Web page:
Sunday, January 13, 2008

Yesterday's made up on the skytrain on a Saturday afternoon salad (wait, is it a salad?)

It doesn't look like much, but it was so good. Lately I've been more into making stuff up than following recipes. I think it's because of the feeling of satisfaction from creating something out of just a bunch of veggies and things in jars in my cupboard. Like, look what it turned into! It's so delicious! Also, this method means I can spend my bored-on-transit time (of which I seem to have an abundance) creating a menu and grocery list in my head rather than having to be organized enough to do this at home with my cookbooks.

This meal was pretty quick and easy to make, and both Darryl and I agreed that is was really really tasty (the 3 helpings kind of tasty). It's not really a salad, 'cause we ate it warm (opinions on whether a salad can be warm or not?) but I'm not sure what else to call it, so...

Israeli couscous and navy bean salad
1 cup dried navy beans
3 cups cold water
1 head garlic, unpeeled

2 cups israeli couscous* (uncooked)

1/2 bunch kale, stems removed and leaves finely chopped
6 slow-roasted roma tomatoes (see recipe below), diced
4 scallions, minced

1/4 cup walnut oil
1/4 cup white wine vinegar
1/4 cup finely chopped basil
salt and pepper, to taste

Put the beans and water in a pot and bring to a boil. Remove from heat and let soak 1–2 hours. Drain and rinse the beans, then place back in the pot. Fill the pot with more water, and throw in the head of garlic. Simmer 1–1 1/2 hours, or until beans are soft and creamy in texture. Drain and discard the garlic. [note: I'm starting to cook more beans from scratch like this, and finding them really yummy, but you could definitely use canned navy beans if you're short on time]

About 1/2 hour before the beans finish cooking, prepare the rest of the salad. Cook the couscous just like pasta, boiling it in a big pot of salted water until it is tender. Braise the kale until it is quite soft (I just threw it into a pot of boiling water and checked it every few minutes, then drained it when it was done). You want the kale to be soft enough to incorporate into the salad smoothly.

Whisk together walnut oil, vinegar, basil, and s+p. Adjust quantities to taste (I rarely measure anything when making salad dressing, so the above quantities are a very rough guess).

Combine everything in a large bowl and stir to coat it all with dressing. Serve topped with grated cheese if you like (we used Kashkaval, a yummy Bulgarian sheep's cheese that I get at the Mediterranean deli in our neighbourhood). We had this with a salad of lettuce, supremed oranges and my sister's amazing pickled beets, with a lemon-mint vinegarette – so good!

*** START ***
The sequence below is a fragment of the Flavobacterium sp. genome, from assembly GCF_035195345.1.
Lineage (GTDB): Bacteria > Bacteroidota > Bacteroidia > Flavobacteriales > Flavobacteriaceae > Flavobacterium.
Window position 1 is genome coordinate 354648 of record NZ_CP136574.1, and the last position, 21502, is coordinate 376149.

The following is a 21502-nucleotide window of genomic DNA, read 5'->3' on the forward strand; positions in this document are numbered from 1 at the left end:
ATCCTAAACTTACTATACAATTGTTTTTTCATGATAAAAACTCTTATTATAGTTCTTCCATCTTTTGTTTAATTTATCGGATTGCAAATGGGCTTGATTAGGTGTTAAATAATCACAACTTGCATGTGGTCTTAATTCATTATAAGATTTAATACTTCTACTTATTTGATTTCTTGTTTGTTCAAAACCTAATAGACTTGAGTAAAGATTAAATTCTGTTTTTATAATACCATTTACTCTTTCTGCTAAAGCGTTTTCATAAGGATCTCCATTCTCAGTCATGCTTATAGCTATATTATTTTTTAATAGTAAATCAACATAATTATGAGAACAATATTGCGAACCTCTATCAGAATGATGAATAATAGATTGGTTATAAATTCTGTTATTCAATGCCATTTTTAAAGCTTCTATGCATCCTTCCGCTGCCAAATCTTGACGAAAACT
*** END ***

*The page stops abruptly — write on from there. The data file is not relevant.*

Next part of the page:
Slow-roasted tomatoes
These are one of those great staple things that once you learn how to make them you'll do it forever. They're so easy, if you've got a couple of hours to hang around.

roma tomatoes, quartered
olive oil, salt and pepper, and chopped basil and/or rosemary

Pre-heat the oven to 275 degrees F. Place tomato quarters skin-side down on a baking sheet and brush with a mixture of olive oil, salt and pepper, and chopped herbs. Bake for about 2 hours. How long you cook them will depend on how dried you want them to be. I like mine when they're still quite juicy in the middle. They'll be similar to oil-packed sundried tomatoes, except juicier and a bit crispy on the edges. Try it out and experiment with timing and temperature until you get them the way you like.
* From wikipedia: Israeli couscous, also known as maftoul or pearl couscous, is a larger version of couscous and used in slightly different ways. In Western cooking it is often used as a bed for salmon or chicken dishes, or put into salads... Israeli couscous is a version of North African Berkukes, introduced by immigrants from various parts of North Africa in the early 1950s, and Levantine Maghrebiyya (from the Maghreb) common in Palestine, Jordan, Syria and Lebanon. Couscous was meant to provide a rice substitute for those immigrants from eastern Arab countries and from Persia, where rice was the staple grain. Unlike North African couscous, Palestinian couscous (Maftoul) is not semolina at all, but rather a toasted mixture of bulgur and flour.


Anonymous said...

Hi Meg,
Soaking the beans and pouring off and using fresh water prevents the "side effects" of beans, if you know what I mean, in fact soaking, then pouring off water, then new water for cooking, then the pour and rinse that you did works really well. Lots cheaper than canned beans and you can always freeze the ones you don't use. This is recipe no. 2 of made up ones for your book, right!!??
Looking forward to the ice cream!!!!!!

Laura said...

Like the improvisational cooking going on lately! It sounds delicious, and so does the accompanying salad. So does that make it a salad accompanied by another salad? I'm going to suggest that your dish is actually a casserole, which wiki defines as usually consisting "of meat and/or vegetables and sometimes bulked with pasta, potato, rice or other grains cooked slowly in sauce or other liquid, and may be served as a main course or a side dish."

Hmm. What do you think? Like the couscous coda too, btw.